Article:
Now, she is at the helm of capitalism’s biggest cheerleader. Though that isn’t how she would necessarily describe the Financial Times. “Where Forbes and the FT are on the same page is that we both believe in free markets, we both believe in the value of business and the value created by business. But the FT is not unquestioningly pro-market and pro- business. We want to hold business to account and we’ve always held business to account. The excesses of the financial crisis, the political impact, whether populism or nationalism, the widening of inequality: it is plain that capitalism needs a reset.”
The Atlantic's Ed Yong takes a look at COVID-19's so-called "long-haulers." He features the story of 32-year-old Glasgow-based Vonny LeClerc, who appears to have had COVID-19 for 80 days.
COVID-19 has existed for less than six months, and it is easy to forget how little we know about it. The standard view is that a minority of infected people, who are typically elderly or have preexisting health problems, end up in critical care, requiring oxygen or a ventilator. About 80 percent of infections, according to the World Health Organization, “are mild or asymptomatic,” and patients recover after two weeks, on average. Yet support groups on Slack and Facebook host thousands of people like LeClerc, who say they have been wrestling with serious COVID-19 symptoms for at least a month, if not two or three. Some call themselves “long-termers” or “long-haulers.”
I interviewed nine of them for this story, all of whom share commonalities. Most have never been admitted to an ICU or gone on a ventilator, so their cases technically count as “mild.” But their lives have nonetheless been flattened by relentless and rolling waves of symptoms that make it hard to concentrate, exercise, or perform simple physical tasks. Most are young. Most were previously fit and healthy. “It is mild relative to dying in a hospital, but this virus has ruined my life,” LeClerc said. “Even reading a book is challenging and exhausting. What small joys other people are experiencing in lockdown—yoga, bread baking—are beyond the realms of possibility for me.”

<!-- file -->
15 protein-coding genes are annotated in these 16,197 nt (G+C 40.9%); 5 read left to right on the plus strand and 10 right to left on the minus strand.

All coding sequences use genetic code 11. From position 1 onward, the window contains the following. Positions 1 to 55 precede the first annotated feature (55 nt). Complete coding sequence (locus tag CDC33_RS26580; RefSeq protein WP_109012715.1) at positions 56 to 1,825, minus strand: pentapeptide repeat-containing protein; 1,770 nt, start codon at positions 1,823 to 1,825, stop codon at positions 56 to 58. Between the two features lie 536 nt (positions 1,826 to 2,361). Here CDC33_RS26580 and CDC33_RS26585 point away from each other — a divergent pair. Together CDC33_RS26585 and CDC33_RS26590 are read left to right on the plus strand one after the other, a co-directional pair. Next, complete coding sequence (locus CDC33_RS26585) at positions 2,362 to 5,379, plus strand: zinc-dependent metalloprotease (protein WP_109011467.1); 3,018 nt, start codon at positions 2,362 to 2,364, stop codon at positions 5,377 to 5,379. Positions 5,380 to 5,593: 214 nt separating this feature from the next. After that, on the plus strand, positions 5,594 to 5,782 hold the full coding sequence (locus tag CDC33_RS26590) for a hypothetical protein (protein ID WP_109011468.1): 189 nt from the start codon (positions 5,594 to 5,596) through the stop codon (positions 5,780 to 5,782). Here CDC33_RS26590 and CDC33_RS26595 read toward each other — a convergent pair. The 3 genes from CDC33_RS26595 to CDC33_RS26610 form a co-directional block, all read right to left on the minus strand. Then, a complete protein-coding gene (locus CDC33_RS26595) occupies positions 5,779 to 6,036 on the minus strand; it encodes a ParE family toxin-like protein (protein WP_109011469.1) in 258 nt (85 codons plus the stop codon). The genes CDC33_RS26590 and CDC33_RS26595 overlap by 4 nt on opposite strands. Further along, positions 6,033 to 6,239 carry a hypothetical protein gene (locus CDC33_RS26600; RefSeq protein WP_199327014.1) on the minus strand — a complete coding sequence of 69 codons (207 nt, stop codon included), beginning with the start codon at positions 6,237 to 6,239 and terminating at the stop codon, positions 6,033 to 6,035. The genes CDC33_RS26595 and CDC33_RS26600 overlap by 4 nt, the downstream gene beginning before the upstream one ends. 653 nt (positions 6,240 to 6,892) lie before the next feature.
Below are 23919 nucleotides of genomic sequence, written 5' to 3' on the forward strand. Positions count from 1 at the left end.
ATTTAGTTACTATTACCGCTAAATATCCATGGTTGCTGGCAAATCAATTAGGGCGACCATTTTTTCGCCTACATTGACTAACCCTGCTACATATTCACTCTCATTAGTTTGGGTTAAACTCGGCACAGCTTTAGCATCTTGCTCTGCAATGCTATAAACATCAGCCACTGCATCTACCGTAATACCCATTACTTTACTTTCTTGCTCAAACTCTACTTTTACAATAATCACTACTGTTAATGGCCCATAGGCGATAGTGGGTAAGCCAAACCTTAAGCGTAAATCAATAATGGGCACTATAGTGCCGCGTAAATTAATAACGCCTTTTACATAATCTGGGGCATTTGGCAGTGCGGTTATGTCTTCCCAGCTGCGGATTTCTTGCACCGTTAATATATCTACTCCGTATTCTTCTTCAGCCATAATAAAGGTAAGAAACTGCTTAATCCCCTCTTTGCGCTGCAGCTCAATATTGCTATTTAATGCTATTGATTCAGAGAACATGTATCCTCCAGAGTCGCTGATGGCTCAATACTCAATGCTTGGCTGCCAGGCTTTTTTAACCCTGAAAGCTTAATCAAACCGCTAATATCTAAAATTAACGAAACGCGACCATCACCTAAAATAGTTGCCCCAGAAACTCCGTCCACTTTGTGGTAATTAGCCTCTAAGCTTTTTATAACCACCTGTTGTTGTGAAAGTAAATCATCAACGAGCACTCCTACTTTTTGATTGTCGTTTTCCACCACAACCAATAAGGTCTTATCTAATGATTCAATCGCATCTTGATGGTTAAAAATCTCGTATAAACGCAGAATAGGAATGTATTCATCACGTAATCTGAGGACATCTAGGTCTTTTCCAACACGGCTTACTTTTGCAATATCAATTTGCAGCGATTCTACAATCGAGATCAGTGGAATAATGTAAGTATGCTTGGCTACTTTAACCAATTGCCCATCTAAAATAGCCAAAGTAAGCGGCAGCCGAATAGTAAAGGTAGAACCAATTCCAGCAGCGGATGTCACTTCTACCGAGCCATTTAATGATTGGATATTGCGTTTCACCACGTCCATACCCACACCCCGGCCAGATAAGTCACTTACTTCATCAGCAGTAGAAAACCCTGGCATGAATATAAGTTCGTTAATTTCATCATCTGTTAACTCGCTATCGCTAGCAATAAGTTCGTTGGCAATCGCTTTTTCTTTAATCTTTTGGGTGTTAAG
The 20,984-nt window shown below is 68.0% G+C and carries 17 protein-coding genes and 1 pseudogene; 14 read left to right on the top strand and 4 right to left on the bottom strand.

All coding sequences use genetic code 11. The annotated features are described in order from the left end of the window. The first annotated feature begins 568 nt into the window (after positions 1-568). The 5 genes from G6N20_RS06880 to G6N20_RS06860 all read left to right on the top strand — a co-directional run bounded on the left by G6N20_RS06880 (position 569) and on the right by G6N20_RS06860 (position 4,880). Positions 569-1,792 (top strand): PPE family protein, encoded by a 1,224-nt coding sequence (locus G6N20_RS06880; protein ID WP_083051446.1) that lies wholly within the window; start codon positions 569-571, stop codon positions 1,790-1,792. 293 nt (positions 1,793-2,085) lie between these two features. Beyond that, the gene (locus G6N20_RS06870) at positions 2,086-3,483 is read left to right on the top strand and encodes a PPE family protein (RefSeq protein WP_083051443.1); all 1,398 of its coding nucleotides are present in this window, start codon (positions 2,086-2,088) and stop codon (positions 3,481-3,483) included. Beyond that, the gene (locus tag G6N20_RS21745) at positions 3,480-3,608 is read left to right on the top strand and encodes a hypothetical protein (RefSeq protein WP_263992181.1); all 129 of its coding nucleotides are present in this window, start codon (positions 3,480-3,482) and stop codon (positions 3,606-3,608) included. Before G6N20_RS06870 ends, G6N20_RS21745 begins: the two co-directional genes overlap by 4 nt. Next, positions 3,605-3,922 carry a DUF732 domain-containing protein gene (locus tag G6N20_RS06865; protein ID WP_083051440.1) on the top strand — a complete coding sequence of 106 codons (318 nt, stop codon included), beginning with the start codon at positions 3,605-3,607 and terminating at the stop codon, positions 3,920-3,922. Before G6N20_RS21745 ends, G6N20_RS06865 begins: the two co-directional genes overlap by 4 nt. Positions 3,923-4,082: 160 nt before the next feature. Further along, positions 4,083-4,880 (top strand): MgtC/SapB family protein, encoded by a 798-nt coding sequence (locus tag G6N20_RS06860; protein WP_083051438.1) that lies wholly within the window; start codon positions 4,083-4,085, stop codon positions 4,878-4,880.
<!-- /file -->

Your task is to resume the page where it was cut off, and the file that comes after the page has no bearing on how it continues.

Even though the world is consumed by concern over COVID-19, the long-haulers have been largely left out of the narrative and excluded from the figures that define the pandemic. I can pull up an online dashboard that reveals the numbers of confirmed cases, hospitalizations, deaths, and recoveries—but LeClerc falls into none of those categories. She and others are trapped in a statistical limbo, uncounted and thus overlooked.
Writing for The Conversation, Regina Scheyvens and Apisalome Movono of Massey University's development studies department make the case for a South Pacific tourism bubble. They note that whilst Pacific nations have mostly avoided the worst health effects of COVID-19, its economic impact is proving devastating. Thus, they argue, New Zealand and Australia have a prime opportunity to help their smaller neighbours.
Have to admit my family booked a holiday in Fiji during the July school holidays before COVID-19 cast its huge shadow. Unfortunately these plans are now on ice.
Supporting Pacific states to recover is an opportunity for New Zealand and Australia to put their respective Pacific Reset and Step-Up policies into practice. If building more reciprocal, equitable relationships with Pacific states is the goal, now is the time to ensure economic recovery also strengthens their socio-economic, environmental and political infrastructures.
Economic well-being within the Pacific region is already closely linked to New Zealand and Australia through seasonal workers in horticulture and viticulture, remittance payments, trade and travel. But for many years there has been a major trade imbalance in favour of New Zealand and Australia. Shifting that balance beyond the recovery phase will involve facilitating long-term resilience and sustainable development in the region.
My former colleague Mike Field, a keen observer of the South Pacific, has been saying for some time that Fiji hasn't been testing for COVID-19 at anywhere near the level New Zealand and Australia have. Seems our PM has noticed this too. So it may be a while before we extend our bubble to Fiji.
Been warning Fiji since lockdown that fake #Covid19 testing was going to bite them -@jacindaardern makes it plain that being in travel bubble will not happen: "Their testing has been lower."https://t.co/1nt0MiGZAe— Michael Field (@MichaelFieldNZ) June 8, 2020